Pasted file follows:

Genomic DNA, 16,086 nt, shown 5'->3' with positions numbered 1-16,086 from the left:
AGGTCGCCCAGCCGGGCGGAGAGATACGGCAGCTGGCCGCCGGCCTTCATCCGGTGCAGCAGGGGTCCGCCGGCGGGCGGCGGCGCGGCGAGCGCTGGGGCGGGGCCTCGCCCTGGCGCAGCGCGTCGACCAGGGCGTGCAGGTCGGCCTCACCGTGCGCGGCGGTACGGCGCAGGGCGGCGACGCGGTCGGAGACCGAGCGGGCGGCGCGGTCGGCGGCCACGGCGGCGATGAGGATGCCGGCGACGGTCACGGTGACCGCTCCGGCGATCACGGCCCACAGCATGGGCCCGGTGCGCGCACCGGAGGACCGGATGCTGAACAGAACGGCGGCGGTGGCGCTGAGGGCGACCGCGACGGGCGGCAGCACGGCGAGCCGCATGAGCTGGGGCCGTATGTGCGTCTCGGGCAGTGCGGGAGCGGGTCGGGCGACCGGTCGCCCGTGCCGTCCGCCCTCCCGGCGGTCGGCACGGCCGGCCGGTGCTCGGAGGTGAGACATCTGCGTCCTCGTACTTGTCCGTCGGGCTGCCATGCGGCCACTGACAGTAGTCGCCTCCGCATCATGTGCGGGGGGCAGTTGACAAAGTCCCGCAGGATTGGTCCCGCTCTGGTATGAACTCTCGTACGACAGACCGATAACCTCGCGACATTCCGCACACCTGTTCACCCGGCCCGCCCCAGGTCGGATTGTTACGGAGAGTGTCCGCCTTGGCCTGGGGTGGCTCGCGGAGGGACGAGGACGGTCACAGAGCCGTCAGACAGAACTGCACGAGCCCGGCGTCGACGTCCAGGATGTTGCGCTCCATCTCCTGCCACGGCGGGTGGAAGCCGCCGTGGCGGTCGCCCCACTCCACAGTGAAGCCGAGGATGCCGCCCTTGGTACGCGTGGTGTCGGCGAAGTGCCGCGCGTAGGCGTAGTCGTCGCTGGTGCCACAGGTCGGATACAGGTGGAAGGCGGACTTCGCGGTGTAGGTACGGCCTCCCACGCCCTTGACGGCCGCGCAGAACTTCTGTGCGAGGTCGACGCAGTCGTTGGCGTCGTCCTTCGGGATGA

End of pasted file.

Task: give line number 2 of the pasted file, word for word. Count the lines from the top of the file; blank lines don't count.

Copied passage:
AGGTCGCCCAGCCGGGCGGAGAGATACGGCAGCTGGCCGCCGGCCTTCATCCGGTGCAGCAGGGGTCCGCCGGCGGGCGGCGGCGCGGCGAGCGCTGGGGCGGGGCCTCGCCCTGGCGCAGCGCGTCGACCAGGGCGTGCAGGTCGGCCTCACCGTGCGCGGCGGTACGGCGCAGGGCGGCGACGCGGTCGGAGACCGAGCGGGCGGCGCGGTCGGCGGCCACGGCGGCGATGAGGATGCCGGCGACGGTCACGGTGACCGCTCCGGCGATCACGGCCCACAGCATGGGCCCGGTGCGCGCACCGGAGGACCGGATGCTGAACAGAACGGCGGCGGTGGCGCTGAGGGCGACCGCGACGGGCGGCAGCACGGCGAGCCGCATGAGCTGGGGCCGTATGTGCGTCTCGGGCAGTGCGGGAGCGGGTCGGGCGACCGGTCGCCCGTGCCGTCCGCCCTCCCGGCGGTCGGCACGGCCGGCCGGTGCTCGGAGGTGAGACATCTGCGTCCTCGTACTTGTCCGTCGGGCTGCCATGCGGCCACTGACAGTAGTCGCCTCCGCATCATGTGCGGGGGGCAGTTGACAAAGTCCCGCAGGATTGGTCCCGCTCTGGTATGAACTCTCGTACGACAGACCGATAACCTCGCGACATTCCGCACACCTGTTCACCCGGCCCGCCCCAGGTCGGATTGTTACGGAGAGTGTCCGCCTTGGCCTGGGGTGGCTCGCGGAGGGACGAGGACGGTCACAGAGCCGTCAGACAGAACTGCACGAGCCCGGCGTCGACGTCCAGGATGTTGCGCTCCATCTCCTGCCACGGCGGGTGGAAGCCGCCGTGGCGGTCGCCCCACTCCACAGTGAAGCCGAGGATGCCGCCCTTGGTACGCGTGGTGTCGGCGAAGTGCCGCGCGTAGGCGTAGTCGTCGCTGGTGCCACAGGTCGGATACAGGTGGAAGGCGGACTTCGCGGTGTAGGTACGGCCTCCCACGCCCTTGACGGCCGCGCAGAACTTCTGTGCGAGGTCGACGCAGTCGTTGGCGTCGTCCTTCGGGATGA